Link Prediction in Predictive Policing

Link prediction is an advanced technique we offer for predictive policing. It determines potential connections among entities. The methodology involves a training phase, using a graph to train a machine-learning model able to predict new or hidden links. Once trained, this model predicts link likelihoods between nodes. If this likelihood surpasses a 50% threshold, a link’s existence is assumed. The next image shows the basic principles of link prediction:

GraphAware Link Prediction

This predictive capability offers manifold applications:

Co-offending Network Analysis: Predicting evolving relationships within criminal networks.

Knowledge Graph Completion: Filling in missing data connections to enrich overall understanding.

Revealing Hidden Connections: Unearthing concealed interactions, especially within clandestine organisations.

Suspect Identification: Enhancing crime investigation by predicting additional culprits.

Our demonstrations highlight the transformative power of link prediction on co-offender networks, especially in revealing influential individuals. These are just a few of the possibilities that have been identified with our current customers, but others can be explored and verified. To prove the value of the link prediction in improving the quality of the knowledge, we have considered the following image:

GraphAware Before/After

The two images display the same co-offender network: the left before link prediction and the right after. Using the betweenness algorithm, we identified key individuals who bridge separate groups. Node size reflects its relevance, with larger nodes being more influential. Notably, after link prediction, nodes 25, 26, 62, and 49 in the middle-right gained significance. Revealing these hidden links alters the network, highlighting hidden patterns and individuals.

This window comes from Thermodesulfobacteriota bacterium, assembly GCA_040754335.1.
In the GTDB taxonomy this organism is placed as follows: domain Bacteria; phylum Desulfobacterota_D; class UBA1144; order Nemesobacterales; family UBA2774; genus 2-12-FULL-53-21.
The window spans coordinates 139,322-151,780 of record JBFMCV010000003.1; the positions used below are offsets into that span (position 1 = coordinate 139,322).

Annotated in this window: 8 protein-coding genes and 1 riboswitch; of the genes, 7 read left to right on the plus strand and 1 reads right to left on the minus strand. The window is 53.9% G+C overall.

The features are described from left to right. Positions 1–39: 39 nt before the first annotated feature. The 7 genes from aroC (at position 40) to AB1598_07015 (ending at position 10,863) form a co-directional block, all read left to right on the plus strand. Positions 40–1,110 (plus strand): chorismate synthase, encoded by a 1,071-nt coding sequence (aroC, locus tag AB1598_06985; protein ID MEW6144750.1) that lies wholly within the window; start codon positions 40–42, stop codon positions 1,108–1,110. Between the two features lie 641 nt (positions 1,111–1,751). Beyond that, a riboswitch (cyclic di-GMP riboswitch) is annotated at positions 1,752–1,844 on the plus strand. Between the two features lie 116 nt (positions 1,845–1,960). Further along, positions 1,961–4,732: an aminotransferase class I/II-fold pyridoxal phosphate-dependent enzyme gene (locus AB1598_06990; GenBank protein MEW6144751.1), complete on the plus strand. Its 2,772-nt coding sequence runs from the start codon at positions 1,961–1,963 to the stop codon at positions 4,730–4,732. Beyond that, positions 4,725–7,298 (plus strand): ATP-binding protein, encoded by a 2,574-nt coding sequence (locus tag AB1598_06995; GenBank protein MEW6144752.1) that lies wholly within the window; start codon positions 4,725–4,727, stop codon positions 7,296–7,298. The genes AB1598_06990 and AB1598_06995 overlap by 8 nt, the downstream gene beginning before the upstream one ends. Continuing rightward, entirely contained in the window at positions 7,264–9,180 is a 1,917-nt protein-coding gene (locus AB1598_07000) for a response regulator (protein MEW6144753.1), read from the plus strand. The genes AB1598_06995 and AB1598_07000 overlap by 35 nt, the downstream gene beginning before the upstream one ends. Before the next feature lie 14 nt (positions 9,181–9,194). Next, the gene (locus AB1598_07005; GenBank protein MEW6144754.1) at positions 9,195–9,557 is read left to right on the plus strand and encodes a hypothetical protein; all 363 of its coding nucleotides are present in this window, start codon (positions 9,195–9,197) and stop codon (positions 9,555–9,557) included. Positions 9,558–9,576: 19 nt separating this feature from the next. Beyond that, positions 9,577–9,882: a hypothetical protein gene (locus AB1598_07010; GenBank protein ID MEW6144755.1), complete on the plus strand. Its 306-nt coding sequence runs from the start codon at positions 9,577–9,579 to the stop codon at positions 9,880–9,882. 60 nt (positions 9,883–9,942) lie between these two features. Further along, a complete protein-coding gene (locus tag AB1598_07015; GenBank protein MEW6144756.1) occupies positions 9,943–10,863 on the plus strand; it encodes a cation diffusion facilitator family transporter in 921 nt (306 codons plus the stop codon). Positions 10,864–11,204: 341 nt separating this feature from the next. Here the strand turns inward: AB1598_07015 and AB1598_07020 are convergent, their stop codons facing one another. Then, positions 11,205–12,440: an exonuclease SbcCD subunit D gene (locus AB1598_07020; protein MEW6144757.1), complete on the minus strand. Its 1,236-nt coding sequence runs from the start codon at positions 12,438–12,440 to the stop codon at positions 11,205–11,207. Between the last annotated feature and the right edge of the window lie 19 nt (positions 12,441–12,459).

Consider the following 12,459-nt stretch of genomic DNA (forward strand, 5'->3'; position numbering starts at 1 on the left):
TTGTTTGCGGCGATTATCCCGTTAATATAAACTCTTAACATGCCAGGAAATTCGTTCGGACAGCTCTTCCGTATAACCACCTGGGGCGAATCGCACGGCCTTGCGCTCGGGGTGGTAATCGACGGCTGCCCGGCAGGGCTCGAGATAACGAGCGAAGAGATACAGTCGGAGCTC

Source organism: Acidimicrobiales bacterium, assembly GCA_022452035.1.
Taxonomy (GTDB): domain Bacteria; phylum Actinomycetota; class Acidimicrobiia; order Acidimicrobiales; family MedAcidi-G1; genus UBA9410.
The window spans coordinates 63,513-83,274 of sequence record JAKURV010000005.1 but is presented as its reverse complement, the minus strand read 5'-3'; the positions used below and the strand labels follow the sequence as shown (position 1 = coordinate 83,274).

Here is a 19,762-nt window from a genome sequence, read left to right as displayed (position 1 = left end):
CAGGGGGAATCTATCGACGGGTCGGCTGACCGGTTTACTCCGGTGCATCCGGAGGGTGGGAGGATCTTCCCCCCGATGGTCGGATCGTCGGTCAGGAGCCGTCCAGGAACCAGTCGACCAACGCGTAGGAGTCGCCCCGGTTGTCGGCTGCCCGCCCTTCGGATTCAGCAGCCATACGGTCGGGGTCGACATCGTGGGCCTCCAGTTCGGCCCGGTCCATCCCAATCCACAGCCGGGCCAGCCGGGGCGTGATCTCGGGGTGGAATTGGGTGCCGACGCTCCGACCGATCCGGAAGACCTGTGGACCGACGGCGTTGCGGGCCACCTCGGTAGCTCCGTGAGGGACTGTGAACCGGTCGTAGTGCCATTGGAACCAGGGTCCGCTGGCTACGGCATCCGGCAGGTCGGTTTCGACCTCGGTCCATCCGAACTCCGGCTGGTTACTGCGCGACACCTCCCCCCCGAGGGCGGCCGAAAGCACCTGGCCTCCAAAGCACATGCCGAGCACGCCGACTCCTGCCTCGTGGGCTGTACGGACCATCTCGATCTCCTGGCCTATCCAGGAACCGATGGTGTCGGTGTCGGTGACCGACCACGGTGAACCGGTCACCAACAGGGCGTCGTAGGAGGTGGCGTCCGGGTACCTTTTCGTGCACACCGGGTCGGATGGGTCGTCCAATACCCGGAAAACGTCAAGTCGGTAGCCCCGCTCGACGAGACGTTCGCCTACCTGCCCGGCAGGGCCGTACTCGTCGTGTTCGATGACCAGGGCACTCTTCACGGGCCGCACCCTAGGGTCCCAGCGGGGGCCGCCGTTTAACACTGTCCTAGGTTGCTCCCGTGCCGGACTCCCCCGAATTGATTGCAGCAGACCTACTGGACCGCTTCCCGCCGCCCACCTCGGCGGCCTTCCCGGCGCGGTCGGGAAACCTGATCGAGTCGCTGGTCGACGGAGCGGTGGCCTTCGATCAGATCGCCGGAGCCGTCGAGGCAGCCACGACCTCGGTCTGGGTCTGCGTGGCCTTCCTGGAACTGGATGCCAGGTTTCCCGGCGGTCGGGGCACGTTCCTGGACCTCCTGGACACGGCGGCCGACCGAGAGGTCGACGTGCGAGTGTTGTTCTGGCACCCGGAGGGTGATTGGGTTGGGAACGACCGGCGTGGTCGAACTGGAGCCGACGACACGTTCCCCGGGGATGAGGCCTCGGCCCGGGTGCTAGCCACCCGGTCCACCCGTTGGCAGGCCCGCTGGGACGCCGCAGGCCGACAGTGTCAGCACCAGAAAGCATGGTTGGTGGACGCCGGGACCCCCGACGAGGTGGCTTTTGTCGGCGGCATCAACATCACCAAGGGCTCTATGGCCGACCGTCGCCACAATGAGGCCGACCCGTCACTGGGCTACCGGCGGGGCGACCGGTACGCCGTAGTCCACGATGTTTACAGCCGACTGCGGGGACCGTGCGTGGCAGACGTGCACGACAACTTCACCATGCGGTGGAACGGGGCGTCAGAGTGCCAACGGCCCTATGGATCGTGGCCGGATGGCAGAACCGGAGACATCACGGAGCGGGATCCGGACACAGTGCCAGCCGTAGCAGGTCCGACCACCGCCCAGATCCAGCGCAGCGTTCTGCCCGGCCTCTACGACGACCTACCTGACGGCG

GraphAware Hume provides a comprehensive suite of features, available as out-of-the-box functionalities or through professional services – algorithms, visualisation tools and best practices to achieve the client’s goals.

Finally, the graph can serve as the primary source of data for extracting information in a format compatible with traditional machine learning algorithms. Hume provides features for converting graph data into tabular format, which can then be utilised for various downstream processing tasks. This opens up a realm of limitless possibilities for further analysis and applications.

Discover the power of Knowledge Graphs in Criminal Intelligence Analysis – download our ebook “Three steps to intelligence-led policing: How knowledge graphs make a safer world”.


One Response to “Transparency within graph-powered predictive policing”

  1. davidbfpo says:

    Given the very low detection figures in England & Wales how can this model work. For example the detection rate for burglary dwelling is IIRC 3%.

    The reality is that policing does NOT know who committed nearly all property crime. Most violent crime involves one offender.